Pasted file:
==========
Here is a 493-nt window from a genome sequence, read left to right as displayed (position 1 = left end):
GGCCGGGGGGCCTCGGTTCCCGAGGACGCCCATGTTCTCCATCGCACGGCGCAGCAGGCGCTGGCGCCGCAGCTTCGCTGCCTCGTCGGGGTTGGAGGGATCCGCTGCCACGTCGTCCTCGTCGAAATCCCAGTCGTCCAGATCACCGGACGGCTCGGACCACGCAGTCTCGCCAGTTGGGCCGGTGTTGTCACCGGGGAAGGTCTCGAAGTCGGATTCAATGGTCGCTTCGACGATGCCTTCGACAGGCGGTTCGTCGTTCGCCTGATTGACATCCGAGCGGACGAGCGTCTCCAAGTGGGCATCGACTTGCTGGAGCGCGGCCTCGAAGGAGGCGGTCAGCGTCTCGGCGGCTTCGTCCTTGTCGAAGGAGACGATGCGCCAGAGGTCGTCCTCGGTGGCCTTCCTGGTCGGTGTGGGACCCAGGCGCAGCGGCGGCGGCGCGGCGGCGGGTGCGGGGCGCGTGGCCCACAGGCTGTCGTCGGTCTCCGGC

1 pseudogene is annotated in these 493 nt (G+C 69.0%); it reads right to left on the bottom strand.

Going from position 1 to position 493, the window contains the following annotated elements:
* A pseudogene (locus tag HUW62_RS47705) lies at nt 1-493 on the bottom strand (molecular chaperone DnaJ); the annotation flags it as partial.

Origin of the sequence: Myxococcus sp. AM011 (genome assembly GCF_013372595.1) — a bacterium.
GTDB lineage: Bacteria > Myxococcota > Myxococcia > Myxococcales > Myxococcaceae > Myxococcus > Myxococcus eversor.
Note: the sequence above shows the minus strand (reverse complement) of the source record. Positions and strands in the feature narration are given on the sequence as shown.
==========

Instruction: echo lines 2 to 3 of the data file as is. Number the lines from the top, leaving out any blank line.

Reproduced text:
GGCCGGGGGGCCTCGGTTCCCGAGGACGCCCATGTTCTCCATCGCACGGCGCAGCAGGCGCTGGCGCCGCAGCTTCGCTGCCTCGTCGGGGTTGGAGGGATCCGCTGCCACGTCGTCCTCGTCGAAATCCCAGTCGTCCAGATCACCGGACGGCTCGGACCACGCAGTCTCGCCAGTTGGGCCGGTGTTGTCACCGGGGAAGGTCTCGAAGTCGGATTCAATGGTCGCTTCGACGATGCCTTCGACAGGCGGTTCGTCGTTCGCCTGATTGACATCCGAGCGGACGAGCGTCTCCAAGTGGGCATCGACTTGCTGGAGCGCGGCCTCGAAGGAGGCGGTCAGCGTCTCGGCGGCTTCGTCCTTGTCGAAGGAGACGATGCGCCAGAGGTCGTCCTCGGTGGCCTTCCTGGTCGGTGTGGGACCCAGGCGCAGCGGCGGCGGCGCGGCGGCGGGTGCGGGGCGCGTGGCCCACAGGCTGTCGTCGGTCTCCGGC

1 pseudogene is annotated in these 493 nt (G+C 69.0%); it reads right to left on the bottom strand.